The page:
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By KWENDO OPANGA

Somebody tell the young men who chanted slogans and threw shoes and chairs at the dais during President Uhuru Kenyatta’s visit to Migori County, that they caused hearts to
miss beats, mouths to gape and, they stilled tongues.

Drunk or sober, in jest or being earnest, insane or sane, those young men reminded Kenyans of the chilling events of October 25, 1969 in Kisumu.

The entourage, motorcade and security detail of visiting President Jomo Kenyatta literally shot its way through throngs of supporters of the Kenya People’s Union (KPU) of the late Oginga Odinga after an unseemly altercation between the two political titans.

Officially, only 11 people were killed but, as records Charles Hornsby, the very hospital Old Jomo had gone to open was overflowing with corpses.

Then, as now, political tension was high.

Three years earlier, Old Jomo had clipped the wings of his Vice-President Odinga by getting Kanu to create seven party vice-presidents.

Piqued, an increasingly frustrated Odinga quit in a huff.

In came KPU, Kenya’s first socialist party, and Luoland was put in lengthy political lockdown.

In the lead-up to October 25, something worse befell the Luo community.

On July 5, 1969, Thomas Joseph ‘TJ’ Mboya was assassinated.

Mboya had been used by Old Jomo to tame
Odinga, but he was still a Luo and the one politician many in and out of Kenya believed had his eyes firmly trained on becoming president.

It took a bullet to stop the politician historian ES Atieno Odhiambo called sungura mjanja par excellence.

Assassination is clinical and final; the subject is here this minute and gone forever the next.

RULED KENYA

The story is told that Old Jomo’s security chiefs were of the view that he should not travel to open Kisumu’s two-year-old Russian-built hospital which he had twice refused to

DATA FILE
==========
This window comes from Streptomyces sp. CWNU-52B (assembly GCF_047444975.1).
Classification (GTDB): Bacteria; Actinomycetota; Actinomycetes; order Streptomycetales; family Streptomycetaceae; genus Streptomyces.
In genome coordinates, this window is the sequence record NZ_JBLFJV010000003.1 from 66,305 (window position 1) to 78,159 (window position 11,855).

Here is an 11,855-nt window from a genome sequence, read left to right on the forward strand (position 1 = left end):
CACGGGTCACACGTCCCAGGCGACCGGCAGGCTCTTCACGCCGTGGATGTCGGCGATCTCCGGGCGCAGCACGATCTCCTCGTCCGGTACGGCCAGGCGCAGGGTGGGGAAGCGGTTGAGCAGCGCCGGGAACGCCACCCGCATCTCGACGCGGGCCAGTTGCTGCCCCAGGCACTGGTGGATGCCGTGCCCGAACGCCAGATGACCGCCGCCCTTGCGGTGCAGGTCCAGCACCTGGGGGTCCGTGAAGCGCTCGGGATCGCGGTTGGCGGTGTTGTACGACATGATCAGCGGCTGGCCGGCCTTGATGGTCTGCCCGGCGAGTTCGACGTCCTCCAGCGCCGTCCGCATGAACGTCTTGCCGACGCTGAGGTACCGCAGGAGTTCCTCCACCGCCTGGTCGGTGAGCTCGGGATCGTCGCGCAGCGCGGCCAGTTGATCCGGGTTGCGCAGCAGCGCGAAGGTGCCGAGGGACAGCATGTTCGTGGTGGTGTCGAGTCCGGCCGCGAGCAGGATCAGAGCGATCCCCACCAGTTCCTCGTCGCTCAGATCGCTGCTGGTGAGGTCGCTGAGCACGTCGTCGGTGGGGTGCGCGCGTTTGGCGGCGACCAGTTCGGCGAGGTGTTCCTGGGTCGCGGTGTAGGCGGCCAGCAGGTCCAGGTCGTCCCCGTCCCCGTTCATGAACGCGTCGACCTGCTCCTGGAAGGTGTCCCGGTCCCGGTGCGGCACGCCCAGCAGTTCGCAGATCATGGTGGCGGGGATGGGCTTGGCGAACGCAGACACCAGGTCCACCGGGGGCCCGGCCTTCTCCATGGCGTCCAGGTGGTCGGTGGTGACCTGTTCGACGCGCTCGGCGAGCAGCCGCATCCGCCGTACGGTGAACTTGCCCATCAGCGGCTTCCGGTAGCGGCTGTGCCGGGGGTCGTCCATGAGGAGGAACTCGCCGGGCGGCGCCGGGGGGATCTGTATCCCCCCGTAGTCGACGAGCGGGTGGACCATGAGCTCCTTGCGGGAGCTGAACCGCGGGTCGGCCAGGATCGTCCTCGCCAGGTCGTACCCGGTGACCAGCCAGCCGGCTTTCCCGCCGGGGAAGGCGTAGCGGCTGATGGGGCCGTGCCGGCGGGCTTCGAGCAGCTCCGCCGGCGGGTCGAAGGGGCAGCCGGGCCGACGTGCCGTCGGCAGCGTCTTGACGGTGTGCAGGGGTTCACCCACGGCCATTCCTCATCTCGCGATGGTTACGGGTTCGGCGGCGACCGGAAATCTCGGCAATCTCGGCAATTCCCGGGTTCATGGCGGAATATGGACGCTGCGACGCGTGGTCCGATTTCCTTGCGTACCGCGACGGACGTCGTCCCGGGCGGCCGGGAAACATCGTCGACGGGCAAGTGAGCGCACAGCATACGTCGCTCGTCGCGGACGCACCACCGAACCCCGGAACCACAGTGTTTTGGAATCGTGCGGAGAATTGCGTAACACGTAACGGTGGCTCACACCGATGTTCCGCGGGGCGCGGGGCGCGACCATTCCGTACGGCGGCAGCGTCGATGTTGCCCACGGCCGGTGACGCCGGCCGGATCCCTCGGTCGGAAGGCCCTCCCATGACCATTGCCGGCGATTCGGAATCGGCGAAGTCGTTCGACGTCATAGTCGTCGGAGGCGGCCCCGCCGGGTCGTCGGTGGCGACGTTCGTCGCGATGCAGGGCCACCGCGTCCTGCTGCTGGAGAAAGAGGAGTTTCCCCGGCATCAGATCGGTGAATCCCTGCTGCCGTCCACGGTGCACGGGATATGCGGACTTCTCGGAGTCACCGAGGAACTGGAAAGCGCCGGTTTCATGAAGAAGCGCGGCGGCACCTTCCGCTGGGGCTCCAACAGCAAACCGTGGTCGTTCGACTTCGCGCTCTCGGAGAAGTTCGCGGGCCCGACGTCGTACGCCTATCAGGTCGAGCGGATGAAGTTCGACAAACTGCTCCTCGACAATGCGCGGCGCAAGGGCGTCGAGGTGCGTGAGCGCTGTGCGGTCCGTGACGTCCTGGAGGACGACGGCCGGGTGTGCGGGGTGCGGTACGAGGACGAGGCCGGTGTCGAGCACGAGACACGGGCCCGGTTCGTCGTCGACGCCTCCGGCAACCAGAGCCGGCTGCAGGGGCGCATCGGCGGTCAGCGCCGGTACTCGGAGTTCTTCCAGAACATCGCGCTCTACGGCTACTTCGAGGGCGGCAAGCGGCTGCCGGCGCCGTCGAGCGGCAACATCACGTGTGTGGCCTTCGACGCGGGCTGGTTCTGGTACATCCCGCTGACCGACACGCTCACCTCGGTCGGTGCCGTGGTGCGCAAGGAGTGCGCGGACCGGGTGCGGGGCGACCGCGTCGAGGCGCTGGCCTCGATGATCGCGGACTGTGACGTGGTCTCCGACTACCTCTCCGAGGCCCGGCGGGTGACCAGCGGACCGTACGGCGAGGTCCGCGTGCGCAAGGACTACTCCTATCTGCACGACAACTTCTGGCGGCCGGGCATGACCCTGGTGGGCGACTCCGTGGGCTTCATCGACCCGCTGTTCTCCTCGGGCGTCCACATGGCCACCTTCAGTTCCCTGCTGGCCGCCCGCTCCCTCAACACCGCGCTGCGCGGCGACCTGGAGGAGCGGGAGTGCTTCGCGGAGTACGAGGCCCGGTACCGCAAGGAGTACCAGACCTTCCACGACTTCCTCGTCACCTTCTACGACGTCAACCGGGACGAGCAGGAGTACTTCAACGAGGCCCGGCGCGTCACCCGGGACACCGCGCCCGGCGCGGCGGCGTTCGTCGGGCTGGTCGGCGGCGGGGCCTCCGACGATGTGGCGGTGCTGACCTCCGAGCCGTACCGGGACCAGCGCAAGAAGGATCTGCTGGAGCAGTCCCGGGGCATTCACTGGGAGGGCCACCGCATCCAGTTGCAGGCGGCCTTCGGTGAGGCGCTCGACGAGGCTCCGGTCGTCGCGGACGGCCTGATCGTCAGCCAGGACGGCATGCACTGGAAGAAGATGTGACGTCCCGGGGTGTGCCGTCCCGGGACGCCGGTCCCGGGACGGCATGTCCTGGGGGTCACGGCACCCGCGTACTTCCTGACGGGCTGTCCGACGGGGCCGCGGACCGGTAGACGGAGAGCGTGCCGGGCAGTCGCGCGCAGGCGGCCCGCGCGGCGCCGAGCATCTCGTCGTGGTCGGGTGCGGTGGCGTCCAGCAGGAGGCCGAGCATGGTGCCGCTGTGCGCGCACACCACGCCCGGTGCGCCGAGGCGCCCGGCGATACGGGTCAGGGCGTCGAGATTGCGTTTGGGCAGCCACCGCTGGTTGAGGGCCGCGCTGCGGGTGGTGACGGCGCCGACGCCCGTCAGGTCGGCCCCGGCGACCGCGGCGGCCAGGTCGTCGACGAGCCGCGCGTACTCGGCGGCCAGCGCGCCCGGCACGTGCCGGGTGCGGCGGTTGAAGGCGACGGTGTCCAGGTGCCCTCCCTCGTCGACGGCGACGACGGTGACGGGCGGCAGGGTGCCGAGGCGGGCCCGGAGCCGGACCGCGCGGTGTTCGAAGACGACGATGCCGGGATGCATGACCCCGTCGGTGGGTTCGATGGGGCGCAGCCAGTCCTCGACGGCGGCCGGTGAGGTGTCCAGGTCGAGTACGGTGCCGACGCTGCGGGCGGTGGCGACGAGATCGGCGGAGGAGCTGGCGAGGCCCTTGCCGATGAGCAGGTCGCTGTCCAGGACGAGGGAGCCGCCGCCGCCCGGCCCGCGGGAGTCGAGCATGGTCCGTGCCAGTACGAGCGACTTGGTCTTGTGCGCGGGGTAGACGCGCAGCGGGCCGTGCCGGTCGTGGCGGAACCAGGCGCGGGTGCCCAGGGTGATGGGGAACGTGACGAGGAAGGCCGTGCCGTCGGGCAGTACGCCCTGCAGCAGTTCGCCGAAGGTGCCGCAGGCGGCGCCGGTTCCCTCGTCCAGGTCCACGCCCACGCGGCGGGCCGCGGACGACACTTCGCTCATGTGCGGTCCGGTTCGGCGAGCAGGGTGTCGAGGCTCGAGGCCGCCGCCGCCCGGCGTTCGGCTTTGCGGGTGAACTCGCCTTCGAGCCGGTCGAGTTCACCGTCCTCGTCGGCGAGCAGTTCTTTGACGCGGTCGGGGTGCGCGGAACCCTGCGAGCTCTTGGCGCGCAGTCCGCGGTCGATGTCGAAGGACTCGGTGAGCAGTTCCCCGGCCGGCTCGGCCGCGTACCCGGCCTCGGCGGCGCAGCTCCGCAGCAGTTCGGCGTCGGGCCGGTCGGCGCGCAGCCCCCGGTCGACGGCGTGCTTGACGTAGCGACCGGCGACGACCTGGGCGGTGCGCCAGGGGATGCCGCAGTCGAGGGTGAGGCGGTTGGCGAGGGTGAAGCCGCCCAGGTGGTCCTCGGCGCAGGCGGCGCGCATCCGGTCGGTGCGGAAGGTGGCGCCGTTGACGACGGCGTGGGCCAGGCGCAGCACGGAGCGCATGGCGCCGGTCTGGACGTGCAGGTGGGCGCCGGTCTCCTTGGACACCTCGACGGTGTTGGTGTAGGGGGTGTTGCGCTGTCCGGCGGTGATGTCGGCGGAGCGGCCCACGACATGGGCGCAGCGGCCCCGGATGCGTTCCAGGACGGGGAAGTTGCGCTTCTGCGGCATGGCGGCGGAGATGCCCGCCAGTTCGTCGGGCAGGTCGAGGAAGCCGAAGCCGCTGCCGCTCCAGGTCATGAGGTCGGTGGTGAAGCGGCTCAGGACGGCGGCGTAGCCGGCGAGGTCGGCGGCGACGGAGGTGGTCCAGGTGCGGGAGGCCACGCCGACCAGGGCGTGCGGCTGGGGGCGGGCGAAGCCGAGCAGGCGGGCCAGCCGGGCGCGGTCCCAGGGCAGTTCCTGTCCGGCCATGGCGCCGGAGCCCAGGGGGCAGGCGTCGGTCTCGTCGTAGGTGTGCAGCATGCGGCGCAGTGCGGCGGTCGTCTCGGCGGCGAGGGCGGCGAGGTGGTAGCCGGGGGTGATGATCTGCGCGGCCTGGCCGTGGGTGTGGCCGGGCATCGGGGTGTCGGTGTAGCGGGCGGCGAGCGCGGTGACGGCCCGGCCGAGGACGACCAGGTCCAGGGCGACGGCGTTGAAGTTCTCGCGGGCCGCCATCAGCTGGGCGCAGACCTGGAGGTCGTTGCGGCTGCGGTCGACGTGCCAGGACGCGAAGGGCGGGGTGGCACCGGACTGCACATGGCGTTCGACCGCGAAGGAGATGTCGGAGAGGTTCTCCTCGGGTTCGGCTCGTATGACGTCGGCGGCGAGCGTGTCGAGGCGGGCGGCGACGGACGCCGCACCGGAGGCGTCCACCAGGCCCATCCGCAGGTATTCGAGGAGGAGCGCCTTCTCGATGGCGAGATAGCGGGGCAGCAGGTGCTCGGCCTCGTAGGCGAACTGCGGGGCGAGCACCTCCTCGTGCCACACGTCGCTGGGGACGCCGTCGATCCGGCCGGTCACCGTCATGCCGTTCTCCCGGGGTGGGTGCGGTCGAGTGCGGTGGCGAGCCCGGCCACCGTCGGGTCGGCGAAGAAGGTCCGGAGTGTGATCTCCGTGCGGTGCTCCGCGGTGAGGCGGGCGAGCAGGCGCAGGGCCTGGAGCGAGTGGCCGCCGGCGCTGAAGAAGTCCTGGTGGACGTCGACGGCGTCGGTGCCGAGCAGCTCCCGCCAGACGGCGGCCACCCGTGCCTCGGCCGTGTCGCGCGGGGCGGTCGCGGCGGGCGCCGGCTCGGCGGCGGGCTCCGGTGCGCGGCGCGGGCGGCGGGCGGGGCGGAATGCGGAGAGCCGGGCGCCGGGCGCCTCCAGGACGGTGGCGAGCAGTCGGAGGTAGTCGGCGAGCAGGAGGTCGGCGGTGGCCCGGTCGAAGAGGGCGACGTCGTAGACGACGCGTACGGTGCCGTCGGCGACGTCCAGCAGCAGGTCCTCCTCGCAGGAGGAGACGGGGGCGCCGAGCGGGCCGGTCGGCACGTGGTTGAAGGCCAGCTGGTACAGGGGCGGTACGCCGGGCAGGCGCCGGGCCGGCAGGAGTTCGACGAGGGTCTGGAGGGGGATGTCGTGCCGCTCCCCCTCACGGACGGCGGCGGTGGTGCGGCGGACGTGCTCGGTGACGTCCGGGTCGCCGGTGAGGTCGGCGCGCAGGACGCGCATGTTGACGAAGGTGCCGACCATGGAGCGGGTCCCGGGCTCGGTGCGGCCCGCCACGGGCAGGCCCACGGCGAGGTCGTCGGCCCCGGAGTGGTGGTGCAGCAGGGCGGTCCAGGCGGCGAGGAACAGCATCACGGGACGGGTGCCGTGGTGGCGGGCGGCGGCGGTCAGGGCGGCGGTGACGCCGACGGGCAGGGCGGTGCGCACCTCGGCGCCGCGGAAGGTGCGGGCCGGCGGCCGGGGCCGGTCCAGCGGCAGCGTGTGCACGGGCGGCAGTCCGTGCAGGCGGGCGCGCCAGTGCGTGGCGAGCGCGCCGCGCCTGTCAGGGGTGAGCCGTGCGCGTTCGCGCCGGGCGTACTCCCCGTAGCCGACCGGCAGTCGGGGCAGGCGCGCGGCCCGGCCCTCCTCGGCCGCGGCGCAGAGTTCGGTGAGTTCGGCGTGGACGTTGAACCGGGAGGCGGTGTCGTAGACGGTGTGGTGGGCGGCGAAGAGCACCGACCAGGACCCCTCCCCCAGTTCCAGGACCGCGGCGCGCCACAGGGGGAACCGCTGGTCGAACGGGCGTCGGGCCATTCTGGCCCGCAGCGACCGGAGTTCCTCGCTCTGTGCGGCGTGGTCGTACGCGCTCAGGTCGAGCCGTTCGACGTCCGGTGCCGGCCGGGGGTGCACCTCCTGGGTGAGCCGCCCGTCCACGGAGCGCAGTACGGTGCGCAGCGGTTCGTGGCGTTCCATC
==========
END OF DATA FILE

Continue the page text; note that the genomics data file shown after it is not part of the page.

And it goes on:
inaugurate.

Old Jomo, so the story goes, asked them if he ruled Kenya or a part of it. If he ruled Kenya, he was going to Odinga’s turf.

Of course, Odinga was not invited to the function, but he and his supporters turned up anyway in a mighty show of force.

Can those young men in Migori now see the kind of security scare they must have created?

Can they now see that the President’s security detail deserves credit for behaving responsibly?

Surely they now must understand that what they were doing could have ignited a conflagration and plunged the country into massive political mayhem.

They may not thank Mr Kenyatta for saying he is their President and will visit Nyanza again.

But they may want to know that Old Jomo never set foot in Nyanza again from that
day in October 1969.

They may not know the significance of the President’s remark that political competition does not mean enmity.

But they may want to know that within 24 hours of the fracas in Kisumu, Old Jomo banned KPU and detained its top brass.

Somebody tell those young men that the reason funerals are platforms for politics in Nyanza can be traced to those days of the 60s.

Meetings of more than 10 people were banned throughout the province.

Funerals, therefore, became important places for mobilisation and venues of choice for politicians to get their messages across.

‘CHOREOGRAPHED HOOLIGANISM’

Somebody tell those youths to consider the statement from The National Alliance (TNA), the President’s party.

Chairman Johnson Sakaja called their action “choreographed hooliganism”.

A skilled political propagandist is bottled up in
that young body.

The TNA line is ominously clear: That was
organised political violence aimed at the President.

The potent is equally manifest: The dominant political leadership in Nyanza organised the chaos that put the security of the Head of State in jeopardy and must be held squarely
responsible.

Somebody tell those youths they have handed the propaganda initiative to the President and TNA which, going by Mr Sakaja’s statement, typifies the Orange Democratic Movement (ODM) as partakers in organised political
savagery.

Somebody tell those young men the mud they threw at the President has landed bang on the faces of ODM leaders.

In Migori, the President came across as a statesman and one determined to govern as a modern leader.

Old Jomo used the coercive instruments of proscription, detention and marginalisation to deal with the political problem that was Odinga.

Unlike his father, the President must fight political wars politically, especially after his huge score in Migori.

How about ODM?

The missile-throwing youths of Migori
followed in the footsteps of the ballot-destroying men in black in February. That is called self-destruction.

Opanga is a media consultant;

opanga@diplomateastafrica.com

“The African Story as told by Africans”.©African News Digest®

“The African Story as told by Africans”.©African News Digest®

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